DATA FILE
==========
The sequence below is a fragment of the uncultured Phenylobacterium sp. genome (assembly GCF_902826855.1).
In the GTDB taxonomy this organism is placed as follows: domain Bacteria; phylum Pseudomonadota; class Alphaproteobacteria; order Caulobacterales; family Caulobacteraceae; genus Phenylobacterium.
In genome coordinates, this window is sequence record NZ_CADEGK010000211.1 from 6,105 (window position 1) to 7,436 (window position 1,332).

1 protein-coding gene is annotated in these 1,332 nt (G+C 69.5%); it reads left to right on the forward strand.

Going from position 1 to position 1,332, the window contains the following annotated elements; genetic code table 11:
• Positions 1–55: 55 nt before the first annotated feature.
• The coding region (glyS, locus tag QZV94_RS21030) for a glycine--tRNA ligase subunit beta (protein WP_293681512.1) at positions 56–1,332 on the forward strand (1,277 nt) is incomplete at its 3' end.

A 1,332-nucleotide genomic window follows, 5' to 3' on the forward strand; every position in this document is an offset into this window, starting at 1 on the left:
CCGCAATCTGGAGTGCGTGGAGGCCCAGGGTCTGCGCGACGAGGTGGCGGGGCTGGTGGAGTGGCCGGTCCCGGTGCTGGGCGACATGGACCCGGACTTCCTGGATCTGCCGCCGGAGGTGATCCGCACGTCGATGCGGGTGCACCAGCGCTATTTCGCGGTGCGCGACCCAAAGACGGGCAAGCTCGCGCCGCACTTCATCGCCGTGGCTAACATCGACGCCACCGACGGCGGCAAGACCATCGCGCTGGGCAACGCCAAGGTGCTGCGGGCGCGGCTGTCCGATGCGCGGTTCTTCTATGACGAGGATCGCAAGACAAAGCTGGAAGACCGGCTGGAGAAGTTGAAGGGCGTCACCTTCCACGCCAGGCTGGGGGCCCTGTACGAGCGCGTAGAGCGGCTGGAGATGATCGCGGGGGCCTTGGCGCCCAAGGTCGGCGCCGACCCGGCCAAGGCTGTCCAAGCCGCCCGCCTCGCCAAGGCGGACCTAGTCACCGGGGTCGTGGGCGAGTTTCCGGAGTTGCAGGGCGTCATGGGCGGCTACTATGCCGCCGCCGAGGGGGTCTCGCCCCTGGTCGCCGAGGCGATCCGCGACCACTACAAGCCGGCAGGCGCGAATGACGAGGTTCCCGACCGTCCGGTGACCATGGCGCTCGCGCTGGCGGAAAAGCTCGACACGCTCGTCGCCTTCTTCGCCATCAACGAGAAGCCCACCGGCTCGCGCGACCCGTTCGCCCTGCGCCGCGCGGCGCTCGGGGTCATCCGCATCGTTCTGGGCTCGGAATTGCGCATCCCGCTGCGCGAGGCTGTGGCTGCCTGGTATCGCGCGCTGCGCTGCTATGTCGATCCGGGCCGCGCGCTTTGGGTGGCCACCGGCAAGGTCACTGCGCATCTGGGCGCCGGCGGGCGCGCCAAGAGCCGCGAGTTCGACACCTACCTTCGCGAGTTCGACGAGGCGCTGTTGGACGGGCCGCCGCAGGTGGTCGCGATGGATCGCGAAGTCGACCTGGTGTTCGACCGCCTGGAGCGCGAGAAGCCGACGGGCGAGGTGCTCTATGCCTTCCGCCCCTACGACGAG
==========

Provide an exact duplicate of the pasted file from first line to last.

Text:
The sequence below is a fragment of the uncultured Phenylobacterium sp. genome (assembly GCF_902826855.1).
In the GTDB taxonomy this organism is placed as follows: domain Bacteria; phylum Pseudomonadota; class Alphaproteobacteria; order Caulobacterales; family Caulobacteraceae; genus Phenylobacterium.
In genome coordinates, this window is sequence record NZ_CADEGK010000211.1 from 6,105 (window position 1) to 7,436 (window position 1,332).

1 protein-coding gene is annotated in these 1,332 nt (G+C 69.5%); it reads left to right on the forward strand.

Going from position 1 to position 1,332, the window contains the following annotated elements; genetic code table 11:
• Positions 1–55: 55 nt before the first annotated feature.
• The coding region (glyS, locus tag QZV94_RS21030) for a glycine--tRNA ligase subunit beta (protein WP_293681512.1) at positions 56–1,332 on the forward strand (1,277 nt) is incomplete at its 3' end.

A 1,332-nucleotide genomic window follows, 5' to 3' on the forward strand; every position in this document is an offset into this window, starting at 1 on the left:
CCGCAATCTGGAGTGCGTGGAGGCCCAGGGTCTGCGCGACGAGGTGGCGGGGCTGGTGGAGTGGCCGGTCCCGGTGCTGGGCGACATGGACCCGGACTTCCTGGATCTGCCGCCGGAGGTGATCCGCACGTCGATGCGGGTGCACCAGCGCTATTTCGCGGTGCGCGACCCAAAGACGGGCAAGCTCGCGCCGCACTTCATCGCCGTGGCTAACATCGACGCCACCGACGGCGGCAAGACCATCGCGCTGGGCAACGCCAAGGTGCTGCGGGCGCGGCTGTCCGATGCGCGGTTCTTCTATGACGAGGATCGCAAGACAAAGCTGGAAGACCGGCTGGAGAAGTTGAAGGGCGTCACCTTCCACGCCAGGCTGGGGGCCCTGTACGAGCGCGTAGAGCGGCTGGAGATGATCGCGGGGGCCTTGGCGCCCAAGGTCGGCGCCGACCCGGCCAAGGCTGTCCAAGCCGCCCGCCTCGCCAAGGCGGACCTAGTCACCGGGGTCGTGGGCGAGTTTCCGGAGTTGCAGGGCGTCATGGGCGGCTACTATGCCGCCGCCGAGGGGGTCTCGCCCCTGGTCGCCGAGGCGATCCGCGACCACTACAAGCCGGCAGGCGCGAATGACGAGGTTCCCGACCGTCCGGTGACCATGGCGCTCGCGCTGGCGGAAAAGCTCGACACGCTCGTCGCCTTCTTCGCCATCAACGAGAAGCCCACCGGCTCGCGCGACCCGTTCGCCCTGCGCCGCGCGGCGCTCGGGGTCATCCGCATCGTTCTGGGCTCGGAATTGCGCATCCCGCTGCGCGAGGCTGTGGCTGCCTGGTATCGCGCGCTGCGCTGCTATGTCGATCCGGGCCGCGCGCTTTGGGTGGCCACCGGCAAGGTCACTGCGCATCTGGGCGCCGGCGGGCGCGCCAAGAGCCGCGAGTTCGACACCTACCTTCGCGAGTTCGACGAGGCGCTGTTGGACGGGCCGCCGCAGGTGGTCGCGATGGATCGCGAAGTCGACCTGGTGTTCGACCGCCTGGAGCGCGAGAAGCCGACGGGCGAGGTGCTCTATGCCTTCCGCCCCTACGACGAG